The AMBER care bundle

In 2011/12, 34,446 patients died in NSW Acute Care Facilities. On average, these patients experienced four admissions or more that were greater than ten days per admission, in the 12 months prior to death.

It has been identified that the greatest challenges for staff providing end of life care relate to staff discomfort in initiating conversations with patients and carers; incomplete documentation; failure to recognise when patients are starting to die and then developing and documenting appropriate treatment plans; and poor communication between staff and patients and carers.[1]

Documentation rarely demonstrates that patients and carers have been consulted about their preferred place of care.

AMBER care bundle


The AMBER care bundle is a clinical care bundle developed at the Guy's and St Thomas' NHS Foundation Trust in the United Kingdom. It is a systematic approach for the multi-disciplinary team to follow when clinicians are uncertain whether a patient may recover and are concerned that they may only havea few months to live.

It encourages clinicians, patients and families to continue with treatment, if they wish, in the hope of a recovery, whilst talking openly about preferences and wishes, and putting plans in place in preparing for end of life.

The AMBER care bundle

The AMBER care bundle is a simple tool which combines identification questions, clinical interventions and systematic monitoring that can be applied in adult ward settings.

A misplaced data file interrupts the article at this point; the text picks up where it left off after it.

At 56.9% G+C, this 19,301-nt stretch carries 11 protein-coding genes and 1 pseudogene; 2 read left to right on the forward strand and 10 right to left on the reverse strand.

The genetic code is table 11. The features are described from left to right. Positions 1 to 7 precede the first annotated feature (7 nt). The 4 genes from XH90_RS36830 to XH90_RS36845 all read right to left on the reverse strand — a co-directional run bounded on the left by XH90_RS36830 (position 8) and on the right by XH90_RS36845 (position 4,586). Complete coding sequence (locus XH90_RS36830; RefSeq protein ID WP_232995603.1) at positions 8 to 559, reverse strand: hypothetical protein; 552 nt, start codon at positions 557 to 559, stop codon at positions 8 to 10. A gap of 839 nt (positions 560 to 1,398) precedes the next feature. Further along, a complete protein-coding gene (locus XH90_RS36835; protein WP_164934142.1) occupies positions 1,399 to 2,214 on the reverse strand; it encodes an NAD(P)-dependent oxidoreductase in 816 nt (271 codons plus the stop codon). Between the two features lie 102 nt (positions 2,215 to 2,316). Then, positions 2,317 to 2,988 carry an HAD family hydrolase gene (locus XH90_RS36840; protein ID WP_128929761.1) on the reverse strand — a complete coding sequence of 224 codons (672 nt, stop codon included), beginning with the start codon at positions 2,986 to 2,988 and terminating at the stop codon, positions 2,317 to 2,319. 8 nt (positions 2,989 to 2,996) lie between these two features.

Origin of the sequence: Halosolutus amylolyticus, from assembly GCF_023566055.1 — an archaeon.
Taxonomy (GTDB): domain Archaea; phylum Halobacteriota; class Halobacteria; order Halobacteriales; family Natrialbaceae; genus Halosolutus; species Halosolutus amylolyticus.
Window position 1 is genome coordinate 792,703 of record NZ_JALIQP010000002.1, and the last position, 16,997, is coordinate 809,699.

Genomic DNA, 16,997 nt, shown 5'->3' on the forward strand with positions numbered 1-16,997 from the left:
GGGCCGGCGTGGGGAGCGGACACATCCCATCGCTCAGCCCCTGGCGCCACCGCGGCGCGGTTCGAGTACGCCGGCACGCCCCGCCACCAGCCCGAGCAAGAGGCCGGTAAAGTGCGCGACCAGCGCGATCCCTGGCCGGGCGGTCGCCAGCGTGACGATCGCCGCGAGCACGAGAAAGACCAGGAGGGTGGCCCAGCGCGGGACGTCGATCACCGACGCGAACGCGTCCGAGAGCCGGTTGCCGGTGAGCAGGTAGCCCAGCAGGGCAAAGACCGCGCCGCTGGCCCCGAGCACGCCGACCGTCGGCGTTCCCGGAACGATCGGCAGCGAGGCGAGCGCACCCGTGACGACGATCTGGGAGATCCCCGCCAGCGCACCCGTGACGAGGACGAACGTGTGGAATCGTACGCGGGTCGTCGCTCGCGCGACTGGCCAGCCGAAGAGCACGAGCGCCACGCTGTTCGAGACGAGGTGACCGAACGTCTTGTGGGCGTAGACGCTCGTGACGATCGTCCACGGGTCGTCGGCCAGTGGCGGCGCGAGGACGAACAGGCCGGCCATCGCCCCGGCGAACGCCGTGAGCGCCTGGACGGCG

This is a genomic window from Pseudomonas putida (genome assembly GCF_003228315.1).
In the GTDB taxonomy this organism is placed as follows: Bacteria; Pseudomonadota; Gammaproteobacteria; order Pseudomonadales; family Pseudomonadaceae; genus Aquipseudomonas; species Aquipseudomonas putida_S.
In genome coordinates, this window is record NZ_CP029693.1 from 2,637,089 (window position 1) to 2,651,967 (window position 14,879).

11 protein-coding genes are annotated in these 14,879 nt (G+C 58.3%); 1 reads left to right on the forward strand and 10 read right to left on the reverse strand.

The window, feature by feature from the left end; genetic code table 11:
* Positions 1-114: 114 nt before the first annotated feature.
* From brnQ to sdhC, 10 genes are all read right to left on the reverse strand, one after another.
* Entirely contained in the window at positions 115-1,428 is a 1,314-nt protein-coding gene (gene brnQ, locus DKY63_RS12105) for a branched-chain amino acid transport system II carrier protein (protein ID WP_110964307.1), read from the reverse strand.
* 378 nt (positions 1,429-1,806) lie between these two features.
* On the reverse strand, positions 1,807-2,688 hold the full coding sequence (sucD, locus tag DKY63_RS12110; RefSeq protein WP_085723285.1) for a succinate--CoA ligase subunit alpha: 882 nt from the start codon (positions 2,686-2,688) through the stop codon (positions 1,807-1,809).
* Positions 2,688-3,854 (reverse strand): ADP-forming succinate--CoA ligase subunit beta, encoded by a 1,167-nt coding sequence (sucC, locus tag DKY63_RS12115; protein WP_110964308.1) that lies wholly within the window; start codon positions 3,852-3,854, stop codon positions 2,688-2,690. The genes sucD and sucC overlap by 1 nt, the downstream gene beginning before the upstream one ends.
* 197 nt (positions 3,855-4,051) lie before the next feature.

Early identification of people who may have end of life care needs is the foundation for providing safe, high quality end-of-life care. It enables appropriate planning, transfer, interventions and communication with the person and their family.

The CEC's AMBER care bundle is a component of CEC's End of Life program.

AMBER Care Bundle Resources

The following resources are available for facilities:

Pilot Study

A pilot study was undertaken during 2013-14, to assess the transferability of the UK AMBER care bundle to the NSW health system. Seven facilities participated in the pilot, four of which were from metropolitan local health districts (LHDs), and three from rural LHDs.

All sites had small numbers of patients commenced on the AMBER care bundle. The pilot was successful in demonstrating that the UK tool could be used in NSW.

The main recommendations from the pilot were that CEC:

  • act on the findings and opportunities identified through the pilot phase
  • implement the AMBER care bundle across NSW facilities from July 2014
  • develop a training and education strategy to support implementation and practice change


[1] Clinical Excellence Commission (CEC) 2013. Safer Systems Better Care - Quality Systems Assessment Statewide Report 2012. Sydney: CEC.